From: Marsha in Australia
Is the familiar six-pointed star called the Star of David indeed associated with King David, or for that matter is it an original Jewish symbol at all?
There is no mention of this symbol in the Torah or any of the Talmudic literature. In addition, unlike the menorah, which is mentioned and also found in many archeological findings in buildings and on coins, the Star of David is not found in any ancient Jewish artifacts. This would seem to indicate that this widespread symbol of Judaism used today is not uniquely or originally Jewish.
Some possible exceptions that I can’t confirm might include a Babylonian relief purportedly depicting Nebuchadnezzar capturing King Zedekiah. Above the head of Nebuchadnezzar is the winged sun disc of the Babylonian empire while above the head of King Zedekiah is an encircled Magen David. If this is correct, it might identify the Magen David as a Jewish, or at least a Judah symbol. However, on the other hand, the relief is not a Jewish source. There also seems to be a relic referred to as the seal of Joshua Ben Asayahu found in Sidon from the Second Temple period in the 6th century BCE that purportedly contains the symbol. Finally, I have seen this symbol carved in a frieze on a fourth-century CE synagogue at Capernaum (Kfar Nachum) in Israel. However, since it is accompanied by both a five-pointed star and possibly a swastika there is no indication that it is of Jewish origin.
The six-pointed star also seems to have a very long history in India and the Far East. This usage and that as the Star of David may have similar origins, or they may have developed independently since the superimposing of inversed triangles is geometrically rather simple (unlike this sentence).
While the Talmudic literature does not mention the Magen David as a symbol, the term is discussed as a concept. The gemara uses this terminology when referring to G-d’s shield of protection over David and his descendent Messiah (Pesachim 117b). This is the source for the blessing recited after reading the haftarah on Shabbat: “Gladden us…with the kingdom of the house of David…let no other inherit his honor…for You swore that his heir will not be extinguished…Blessed are You, G-d, Sheild of David (Magen David). This concept and phrase are based on verses in which David praises G-d for shielding him from harm (II Sam. 22:36, Ps. 18:36).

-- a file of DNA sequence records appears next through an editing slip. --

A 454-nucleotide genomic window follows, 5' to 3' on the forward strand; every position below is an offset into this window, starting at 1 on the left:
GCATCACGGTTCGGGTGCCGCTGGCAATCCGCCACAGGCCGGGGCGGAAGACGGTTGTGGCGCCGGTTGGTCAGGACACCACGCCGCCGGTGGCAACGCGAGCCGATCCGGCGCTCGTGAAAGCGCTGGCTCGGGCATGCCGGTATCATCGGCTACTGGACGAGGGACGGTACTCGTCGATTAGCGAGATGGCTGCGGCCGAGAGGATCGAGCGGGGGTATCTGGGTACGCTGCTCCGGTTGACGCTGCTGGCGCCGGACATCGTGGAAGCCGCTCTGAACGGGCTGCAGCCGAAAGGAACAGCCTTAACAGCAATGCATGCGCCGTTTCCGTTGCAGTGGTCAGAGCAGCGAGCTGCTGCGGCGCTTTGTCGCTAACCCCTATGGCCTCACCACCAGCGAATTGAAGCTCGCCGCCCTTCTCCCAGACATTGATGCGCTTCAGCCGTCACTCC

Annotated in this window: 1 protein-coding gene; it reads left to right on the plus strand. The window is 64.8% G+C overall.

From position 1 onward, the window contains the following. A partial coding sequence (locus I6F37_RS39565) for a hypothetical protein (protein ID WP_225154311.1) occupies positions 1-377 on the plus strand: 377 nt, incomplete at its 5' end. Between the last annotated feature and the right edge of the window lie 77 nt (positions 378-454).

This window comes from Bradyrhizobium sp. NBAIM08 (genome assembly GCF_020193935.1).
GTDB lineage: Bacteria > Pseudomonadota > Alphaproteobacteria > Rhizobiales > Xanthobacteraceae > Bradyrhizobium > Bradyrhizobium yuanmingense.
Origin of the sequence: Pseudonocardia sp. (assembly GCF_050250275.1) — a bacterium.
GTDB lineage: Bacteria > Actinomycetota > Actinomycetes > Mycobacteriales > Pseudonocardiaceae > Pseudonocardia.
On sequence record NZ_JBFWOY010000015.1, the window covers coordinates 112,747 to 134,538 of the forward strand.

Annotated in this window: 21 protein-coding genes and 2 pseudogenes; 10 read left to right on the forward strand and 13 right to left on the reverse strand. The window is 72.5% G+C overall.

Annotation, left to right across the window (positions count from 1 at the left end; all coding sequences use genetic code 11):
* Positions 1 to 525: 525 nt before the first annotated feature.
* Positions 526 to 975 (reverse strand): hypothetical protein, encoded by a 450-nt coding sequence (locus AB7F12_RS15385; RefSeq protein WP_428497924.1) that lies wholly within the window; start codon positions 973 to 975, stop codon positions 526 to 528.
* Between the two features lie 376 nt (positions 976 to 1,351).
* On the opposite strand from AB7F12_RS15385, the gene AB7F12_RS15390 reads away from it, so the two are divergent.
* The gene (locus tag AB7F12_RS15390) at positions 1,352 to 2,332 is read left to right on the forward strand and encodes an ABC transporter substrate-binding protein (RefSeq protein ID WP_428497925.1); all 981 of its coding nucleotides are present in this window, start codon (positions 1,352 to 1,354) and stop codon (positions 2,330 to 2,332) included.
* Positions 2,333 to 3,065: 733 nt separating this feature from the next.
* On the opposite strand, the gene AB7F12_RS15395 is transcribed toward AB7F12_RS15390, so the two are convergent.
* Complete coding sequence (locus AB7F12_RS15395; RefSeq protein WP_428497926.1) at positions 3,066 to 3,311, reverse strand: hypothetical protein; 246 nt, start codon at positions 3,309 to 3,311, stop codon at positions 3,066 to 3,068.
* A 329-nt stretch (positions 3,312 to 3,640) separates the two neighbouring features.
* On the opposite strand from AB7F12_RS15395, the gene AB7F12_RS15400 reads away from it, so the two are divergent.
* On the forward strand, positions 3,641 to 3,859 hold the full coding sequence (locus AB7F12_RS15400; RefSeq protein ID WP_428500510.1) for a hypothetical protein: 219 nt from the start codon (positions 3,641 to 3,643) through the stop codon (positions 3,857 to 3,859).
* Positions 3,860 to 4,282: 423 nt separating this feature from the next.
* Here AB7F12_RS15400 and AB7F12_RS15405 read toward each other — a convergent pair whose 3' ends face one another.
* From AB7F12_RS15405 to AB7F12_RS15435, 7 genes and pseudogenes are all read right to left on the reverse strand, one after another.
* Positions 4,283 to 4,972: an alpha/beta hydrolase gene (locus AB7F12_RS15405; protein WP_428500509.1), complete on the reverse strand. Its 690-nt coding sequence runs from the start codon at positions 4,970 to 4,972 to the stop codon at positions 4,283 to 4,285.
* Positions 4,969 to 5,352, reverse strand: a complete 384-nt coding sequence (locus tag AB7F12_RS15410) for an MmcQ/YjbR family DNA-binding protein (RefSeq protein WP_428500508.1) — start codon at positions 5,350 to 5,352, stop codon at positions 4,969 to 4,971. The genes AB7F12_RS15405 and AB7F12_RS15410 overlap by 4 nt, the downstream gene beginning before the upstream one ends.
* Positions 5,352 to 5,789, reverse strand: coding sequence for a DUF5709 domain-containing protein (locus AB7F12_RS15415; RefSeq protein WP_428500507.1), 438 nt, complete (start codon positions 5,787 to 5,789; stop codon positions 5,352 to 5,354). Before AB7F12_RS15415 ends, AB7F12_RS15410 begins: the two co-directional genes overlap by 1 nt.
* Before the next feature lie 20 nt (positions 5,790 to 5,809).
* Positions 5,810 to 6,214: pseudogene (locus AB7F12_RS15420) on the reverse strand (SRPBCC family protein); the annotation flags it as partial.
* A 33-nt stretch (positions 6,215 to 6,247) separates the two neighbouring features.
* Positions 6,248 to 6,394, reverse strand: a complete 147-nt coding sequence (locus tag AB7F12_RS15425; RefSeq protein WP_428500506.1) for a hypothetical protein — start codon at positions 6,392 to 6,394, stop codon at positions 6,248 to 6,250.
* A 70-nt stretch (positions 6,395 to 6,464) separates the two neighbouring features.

According to legend, David battled with a shield that either had this symbol on it, or was constructed in this shape as two triangular pieces of leather stretched over a circular frame. Another idea connecting the symbol to David is based on the Hebrew spelling of his name ‘dalet’, ‘vav’, ‘dalet’. In ancient times the ‘dalet’ was triangular-shaped (similar to the Greek delta) and “vav” implies a connection. David’s name in Hebew, then, can be represented symbolically as two interconnected triangles. However, these ideas are just lore and conjecture and are based on imagination more than on fact.
Exactly when, how and why the symbol became incorporated into Judaism is unclear. Nevertheless, a Shield of David has been found on a Jewish tombstone in Southern Italy dating as early as the third century CE. A Tanach dated 1307 belonging to Rabbi Yosef bar Yehuda ben Marvas from Toledo, Spain, is decorated with a Shield of David. In 1460, the Jews of Hungary received King Mathios Kuruvenus with a red flag on which were two Shields of David. A Hebrew prayer book printed in Prague in 1512 has a large Shield of David on the cover with the phrase, “Each man beneath his flag according to the house of their fathers... and he will merit to bestow a bountiful gift on anyone who grasps the Shield of David.” In addition, flags with the Shield of David apparently adorned the synagogues of Prague.
The Magen David is also mentioned in Jewish mystical texts of the Middle Ages. The earliest is Eshkol Ha-Kofer by the Karaite Judah Hadassi, in the mid-12th century CE: “Seven names of angels precede the mezuzah: Michael, Gabriel, etc. ... And likewise the sign, called the Shield of David, is placed beside the name of each angel.” Some Kabbalistic amulets use the symbol to arrange the Ten Sefirot, including in the six points the six Hebrew letters of “Melech David”, “Yerushalayim” or the 7-lined prayer “ana b’koach” (using the middle of the symbol as the seventh point). Rabbi Isaac Luria, the Arizal, made a kabbalistic connection between the Star of David and items of the Seder plate by aligning the three matzot at the top point, the ‘zeroa’ (shankbone) and ‘beitza’ (egg) on the upper right and left, the ‘maror’ (bitter herb - lettuce) in the middle, the ‘charoset’ (mortar-like mixture)and ‘carpas’ (leafy vegetable) on the lower right and left, concluding with the ‘chazeret’ (horseradish) at the bottom.